Review of data finds no link to most common illnesses
WEDNESDAY, Oct. 31 (HealthDay News) -- Silicone breast implants do not increase the risk of cancers, connective tissue diseases, or other serious chronic diseases, according to U.S. researchers.
A team from the International Epidemiology Institute in Rockville, Md., and the Vanderbilt University Medical Center in Nashville, Tenn., reviewed available research on the safety of the implants.
More than a dozen studies evaluating the risk of cancer in women with cosmetic breast implants have been "remarkably consistent" in showing no evidence of an increase in breast cancer or any other type of cancer, the review authors said.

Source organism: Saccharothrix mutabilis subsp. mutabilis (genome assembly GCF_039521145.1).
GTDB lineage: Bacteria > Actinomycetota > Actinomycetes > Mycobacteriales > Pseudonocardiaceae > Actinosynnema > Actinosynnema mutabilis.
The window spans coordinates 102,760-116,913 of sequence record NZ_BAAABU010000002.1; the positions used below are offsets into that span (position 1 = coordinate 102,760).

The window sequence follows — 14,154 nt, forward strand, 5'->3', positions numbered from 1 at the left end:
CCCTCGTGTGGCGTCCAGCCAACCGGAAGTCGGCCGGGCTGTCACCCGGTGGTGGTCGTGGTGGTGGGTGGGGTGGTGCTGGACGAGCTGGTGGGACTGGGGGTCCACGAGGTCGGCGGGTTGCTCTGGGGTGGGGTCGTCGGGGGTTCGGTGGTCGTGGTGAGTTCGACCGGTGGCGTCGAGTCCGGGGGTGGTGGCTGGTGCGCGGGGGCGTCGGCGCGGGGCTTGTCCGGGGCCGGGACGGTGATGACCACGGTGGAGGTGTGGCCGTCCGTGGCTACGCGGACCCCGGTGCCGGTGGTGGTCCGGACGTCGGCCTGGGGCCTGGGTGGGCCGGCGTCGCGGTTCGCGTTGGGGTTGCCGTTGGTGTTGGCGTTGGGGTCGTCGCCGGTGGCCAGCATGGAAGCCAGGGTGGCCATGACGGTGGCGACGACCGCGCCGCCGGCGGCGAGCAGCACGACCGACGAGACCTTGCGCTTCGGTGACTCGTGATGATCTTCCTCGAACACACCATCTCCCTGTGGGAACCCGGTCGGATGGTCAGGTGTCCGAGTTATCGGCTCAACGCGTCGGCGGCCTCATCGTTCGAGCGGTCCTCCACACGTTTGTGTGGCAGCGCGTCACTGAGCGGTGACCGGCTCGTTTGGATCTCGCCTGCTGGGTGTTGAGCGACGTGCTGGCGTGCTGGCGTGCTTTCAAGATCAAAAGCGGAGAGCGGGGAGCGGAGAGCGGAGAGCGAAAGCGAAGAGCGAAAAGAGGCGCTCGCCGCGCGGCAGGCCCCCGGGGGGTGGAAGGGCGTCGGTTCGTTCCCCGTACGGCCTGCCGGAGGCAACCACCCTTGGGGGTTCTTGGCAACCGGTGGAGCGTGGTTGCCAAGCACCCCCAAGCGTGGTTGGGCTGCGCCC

They also noted that a number of studies concluded that there's no link between breast implants and connective tissue diseases (CTDs) -- such as fibromyalgia, systemic lupus erythematosus, and rheumatoid arthritis -- or to neurological diseases such as multiple sclerosis.
There's also no evidence that children born to women with breast implants are more likely to have birth defects or other health problems, the review authors said.
They recommended further studies to investigate the well-documented increase in suicide rates in women after breast implant surgery. The studies should examine whether psychiatric illness in some women is present before, or develops after, breast implant surgery.
The researchers added that future studies should focus only on the increased suicide rate among women with cosmetic breast implants -- the only consistently reported association between health and the implants.
The review is published in the November issue of the journal Annals of Plastic Surgery.
The U.S. Food and Drug Administration has more about breast implants.
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